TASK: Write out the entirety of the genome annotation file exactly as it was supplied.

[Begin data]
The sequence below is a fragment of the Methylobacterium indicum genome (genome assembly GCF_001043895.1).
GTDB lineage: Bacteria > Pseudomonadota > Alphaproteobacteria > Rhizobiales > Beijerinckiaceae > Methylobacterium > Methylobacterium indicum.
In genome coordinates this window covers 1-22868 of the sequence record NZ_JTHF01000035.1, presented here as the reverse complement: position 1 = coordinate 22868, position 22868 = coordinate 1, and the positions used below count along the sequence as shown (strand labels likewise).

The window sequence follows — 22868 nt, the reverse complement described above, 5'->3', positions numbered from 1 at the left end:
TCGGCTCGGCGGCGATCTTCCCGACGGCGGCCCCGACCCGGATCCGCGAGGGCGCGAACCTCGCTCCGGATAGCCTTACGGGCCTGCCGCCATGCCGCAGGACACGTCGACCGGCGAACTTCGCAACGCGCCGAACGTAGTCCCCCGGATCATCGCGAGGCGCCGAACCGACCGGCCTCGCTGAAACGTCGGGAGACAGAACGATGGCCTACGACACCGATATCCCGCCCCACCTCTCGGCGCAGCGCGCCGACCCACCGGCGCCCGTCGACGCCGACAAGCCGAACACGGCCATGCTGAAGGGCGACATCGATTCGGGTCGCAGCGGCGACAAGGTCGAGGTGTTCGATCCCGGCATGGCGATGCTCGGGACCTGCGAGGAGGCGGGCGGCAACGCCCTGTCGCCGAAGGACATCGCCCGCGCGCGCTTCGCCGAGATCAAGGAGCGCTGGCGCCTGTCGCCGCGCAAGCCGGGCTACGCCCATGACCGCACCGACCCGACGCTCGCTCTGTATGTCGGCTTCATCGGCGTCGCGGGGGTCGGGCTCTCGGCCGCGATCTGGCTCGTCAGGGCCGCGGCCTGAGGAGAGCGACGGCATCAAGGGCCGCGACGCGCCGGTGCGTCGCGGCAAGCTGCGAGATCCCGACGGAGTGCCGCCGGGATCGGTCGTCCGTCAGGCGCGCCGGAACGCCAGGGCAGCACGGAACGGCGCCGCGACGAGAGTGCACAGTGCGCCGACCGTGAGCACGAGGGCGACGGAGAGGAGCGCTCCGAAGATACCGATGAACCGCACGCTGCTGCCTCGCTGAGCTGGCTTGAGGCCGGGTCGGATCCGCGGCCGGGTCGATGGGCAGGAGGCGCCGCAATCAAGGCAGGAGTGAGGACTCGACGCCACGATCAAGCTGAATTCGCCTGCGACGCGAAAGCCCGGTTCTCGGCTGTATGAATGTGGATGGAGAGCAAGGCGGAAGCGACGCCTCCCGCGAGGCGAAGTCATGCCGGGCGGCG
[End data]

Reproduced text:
The sequence below is a fragment of the Methylobacterium indicum genome (genome assembly GCF_001043895.1).
GTDB lineage: Bacteria > Pseudomonadota > Alphaproteobacteria > Rhizobiales > Beijerinckiaceae > Methylobacterium > Methylobacterium indicum.
In genome coordinates this window covers 1-22868 of the sequence record NZ_JTHF01000035.1, presented here as the reverse complement: position 1 = coordinate 22868, position 22868 = coordinate 1, and the positions used below count along the sequence as shown (strand labels likewise).

The window sequence follows — 22868 nt, the reverse complement described above, 5'->3', positions numbered from 1 at the left end:
TCGGCTCGGCGGCGATCTTCCCGACGGCGGCCCCGACCCGGATCCGCGAGGGCGCGAACCTCGCTCCGGATAGCCTTACGGGCCTGCCGCCATGCCGCAGGACACGTCGACCGGCGAACTTCGCAACGCGCCGAACGTAGTCCCCCGGATCATCGCGAGGCGCCGAACCGACCGGCCTCGCTGAAACGTCGGGAGACAGAACGATGGCCTACGACACCGATATCCCGCCCCACCTCTCGGCGCAGCGCGCCGACCCACCGGCGCCCGTCGACGCCGACAAGCCGAACACGGCCATGCTGAAGGGCGACATCGATTCGGGTCGCAGCGGCGACAAGGTCGAGGTGTTCGATCCCGGCATGGCGATGCTCGGGACCTGCGAGGAGGCGGGCGGCAACGCCCTGTCGCCGAAGGACATCGCCCGCGCGCGCTTCGCCGAGATCAAGGAGCGCTGGCGCCTGTCGCCGCGCAAGCCGGGCTACGCCCATGACCGCACCGACCCGACGCTCGCTCTGTATGTCGGCTTCATCGGCGTCGCGGGGGTCGGGCTCTCGGCCGCGATCTGGCTCGTCAGGGCCGCGGCCTGAGGAGAGCGACGGCATCAAGGGCCGCGACGCGCCGGTGCGTCGCGGCAAGCTGCGAGATCCCGACGGAGTGCCGCCGGGATCGGTCGTCCGTCAGGCGCGCCGGAACGCCAGGGCAGCACGGAACGGCGCCGCGACGAGAGTGCACAGTGCGCCGACCGTGAGCACGAGGGCGACGGAGAGGAGCGCTCCGAAGATACCGATGAACCGCACGCTGCTGCCTCGCTGAGCTGGCTTGAGGCCGGGTCGGATCCGCGGCCGGGTCGATGGGCAGGAGGCGCCGCAATCAAGGCAGGAGTGAGGACTCGACGCCACGATCAAGCTGAATTCGCCTGCGACGCGAAAGCCCGGTTCTCGGCTGTATGAATGTGGATGGAGAGCAAGGCGGAAGCGACGCCTCCCGCGAGGCGAAGTCATGCCGGGCGGCG